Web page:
While SGA’s presidential candidates have been campaigning for the past few weeks, Monday night’s debate marked the final push before elections on Tuesday.
The debate was moderated by current SGA President Mary Margaret Turton and was divided into three parts.
Turton asked the candidates a range of questions, giving each candidate a chance to respond before moving to the next question.
Turton’s first question was how a president should maintain a diverse voice in the student body, ensuring that students are accurately represented throughout the year.
While all candidates underlined the importance of engagement from SGA to its students, Jordan Bailey, junior in industrial and systems engineering, cited the importance of having diversity within the cabinet as well as the student body.
“We have a lot of students [who] are involved with a lot of different things on campus,” Bailey said. “The only way to actually hear their needs is to have them in the meetings with us.”
Following this, Jack O’Keefe, junior in building science, spoke to his experiences speaking to students on the concourse, saying, “you need to be able to listen to students… so that when I go into meetings with administrators, I can say I’ve thought about this [issue] from a different student’s perspective.”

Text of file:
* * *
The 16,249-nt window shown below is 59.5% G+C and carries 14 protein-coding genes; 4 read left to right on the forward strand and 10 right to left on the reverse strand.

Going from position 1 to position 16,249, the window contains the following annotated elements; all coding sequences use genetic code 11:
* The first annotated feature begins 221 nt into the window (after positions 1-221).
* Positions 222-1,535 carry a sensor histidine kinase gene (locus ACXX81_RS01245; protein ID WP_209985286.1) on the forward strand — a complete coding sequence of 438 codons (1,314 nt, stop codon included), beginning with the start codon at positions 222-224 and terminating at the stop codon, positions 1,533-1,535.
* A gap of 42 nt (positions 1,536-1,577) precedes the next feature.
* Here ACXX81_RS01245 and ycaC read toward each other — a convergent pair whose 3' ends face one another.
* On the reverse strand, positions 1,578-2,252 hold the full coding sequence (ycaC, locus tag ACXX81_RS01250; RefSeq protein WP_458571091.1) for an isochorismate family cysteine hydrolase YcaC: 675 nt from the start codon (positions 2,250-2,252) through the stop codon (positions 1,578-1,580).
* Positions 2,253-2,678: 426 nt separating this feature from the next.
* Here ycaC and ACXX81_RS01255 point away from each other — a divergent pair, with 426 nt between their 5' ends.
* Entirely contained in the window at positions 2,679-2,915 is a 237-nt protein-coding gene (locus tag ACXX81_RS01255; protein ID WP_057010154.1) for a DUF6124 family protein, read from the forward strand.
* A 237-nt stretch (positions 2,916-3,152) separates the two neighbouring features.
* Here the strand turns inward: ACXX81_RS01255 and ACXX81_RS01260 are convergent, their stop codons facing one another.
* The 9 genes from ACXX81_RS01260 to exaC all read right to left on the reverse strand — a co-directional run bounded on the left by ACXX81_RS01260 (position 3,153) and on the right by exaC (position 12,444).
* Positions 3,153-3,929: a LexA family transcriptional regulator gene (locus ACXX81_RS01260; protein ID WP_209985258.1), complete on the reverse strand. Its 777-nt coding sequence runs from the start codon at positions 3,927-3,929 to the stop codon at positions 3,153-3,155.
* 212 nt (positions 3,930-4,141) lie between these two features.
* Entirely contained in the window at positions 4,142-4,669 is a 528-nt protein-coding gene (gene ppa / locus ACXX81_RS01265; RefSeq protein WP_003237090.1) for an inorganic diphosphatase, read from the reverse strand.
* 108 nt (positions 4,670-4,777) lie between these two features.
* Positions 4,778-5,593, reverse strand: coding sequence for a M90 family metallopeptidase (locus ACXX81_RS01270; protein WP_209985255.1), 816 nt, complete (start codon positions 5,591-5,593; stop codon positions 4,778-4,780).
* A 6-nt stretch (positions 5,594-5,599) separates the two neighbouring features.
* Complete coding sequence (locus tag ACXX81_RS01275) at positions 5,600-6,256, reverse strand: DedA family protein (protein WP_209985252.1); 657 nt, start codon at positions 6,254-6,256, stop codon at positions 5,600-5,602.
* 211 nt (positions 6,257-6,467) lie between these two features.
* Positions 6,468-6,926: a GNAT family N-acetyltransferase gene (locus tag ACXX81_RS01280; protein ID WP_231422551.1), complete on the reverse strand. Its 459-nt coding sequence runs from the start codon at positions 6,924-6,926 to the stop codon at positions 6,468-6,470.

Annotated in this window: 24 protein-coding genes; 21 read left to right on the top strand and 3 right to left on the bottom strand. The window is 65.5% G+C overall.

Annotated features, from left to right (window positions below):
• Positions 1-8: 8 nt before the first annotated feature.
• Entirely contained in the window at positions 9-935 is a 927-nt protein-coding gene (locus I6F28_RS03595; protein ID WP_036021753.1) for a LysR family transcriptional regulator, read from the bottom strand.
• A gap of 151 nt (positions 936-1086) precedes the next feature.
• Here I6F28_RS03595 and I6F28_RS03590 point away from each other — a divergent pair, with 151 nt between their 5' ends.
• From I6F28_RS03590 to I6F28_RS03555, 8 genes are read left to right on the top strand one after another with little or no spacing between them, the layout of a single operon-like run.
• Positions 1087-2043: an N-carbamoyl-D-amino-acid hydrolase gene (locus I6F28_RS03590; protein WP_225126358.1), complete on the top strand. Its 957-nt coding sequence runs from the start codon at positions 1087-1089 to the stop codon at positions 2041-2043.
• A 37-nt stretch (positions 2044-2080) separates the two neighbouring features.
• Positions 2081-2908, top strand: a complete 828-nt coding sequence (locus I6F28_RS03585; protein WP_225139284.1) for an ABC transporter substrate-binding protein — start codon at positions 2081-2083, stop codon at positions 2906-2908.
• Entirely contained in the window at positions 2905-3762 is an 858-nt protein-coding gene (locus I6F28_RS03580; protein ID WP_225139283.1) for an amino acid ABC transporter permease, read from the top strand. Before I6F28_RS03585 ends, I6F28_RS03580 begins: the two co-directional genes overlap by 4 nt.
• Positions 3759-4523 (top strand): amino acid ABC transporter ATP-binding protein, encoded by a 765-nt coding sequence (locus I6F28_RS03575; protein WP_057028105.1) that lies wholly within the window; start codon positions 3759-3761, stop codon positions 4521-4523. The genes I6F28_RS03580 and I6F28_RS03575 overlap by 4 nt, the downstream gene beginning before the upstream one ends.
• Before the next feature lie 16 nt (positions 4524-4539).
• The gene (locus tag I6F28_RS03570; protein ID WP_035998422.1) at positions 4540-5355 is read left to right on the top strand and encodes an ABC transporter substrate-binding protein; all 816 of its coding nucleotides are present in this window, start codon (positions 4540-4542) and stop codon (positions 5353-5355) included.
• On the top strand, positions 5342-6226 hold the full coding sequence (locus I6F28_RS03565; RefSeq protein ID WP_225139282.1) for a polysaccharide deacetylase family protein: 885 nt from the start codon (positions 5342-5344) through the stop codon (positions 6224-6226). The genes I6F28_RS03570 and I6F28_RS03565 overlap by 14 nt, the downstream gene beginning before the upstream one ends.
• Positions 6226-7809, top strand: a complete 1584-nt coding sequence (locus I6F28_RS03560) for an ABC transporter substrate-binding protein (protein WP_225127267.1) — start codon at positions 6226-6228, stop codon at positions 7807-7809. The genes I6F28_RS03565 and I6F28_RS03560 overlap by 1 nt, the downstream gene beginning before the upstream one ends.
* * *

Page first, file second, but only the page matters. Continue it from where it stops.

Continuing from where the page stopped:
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Turton then asked the candidates what issue they thought was the most pressing to the student body.
“The most pressing issue facing Auburn is that 30% of Auburn [students are] food insecure,” said Jacari Holt, junior in political science. “7,634 students go to bed hungry every night.”
Ada Ruth Huntley, junior in global studies, chose to focus on student safety, saying, “One thing that’s in my platform that I would love to implement is allowing students to be able to request and track security shuttles, live, through an app on their phone.”
Following this, Turton asked the candidates how they would go about settling a divisive issue between students and administration.
“Differing of opinion is always going to be present,” said James Sadie, junior in finance. “It’s about coming to find, in common terms, where each person stands, and [how] they came to their own decision.”
For the last question, Turton asked the candidates to state how they had advocated for diversity in the past.
According to Bailey, while Auburn has been ranked among the nation’s happiest campuses, there still remains a large gulf in relations between different racial groups and the LGBTQ community.
Huntley spoke to her experience serving as the Inclusion and Diversity committee chairperson in SGA senate, saying that “it has allowed me to engage with a lot of different student groups on this campus, and also allowed me to work on really incredible projects.”
The debate then ended with a quick summary from each candidate on their respective platforms.
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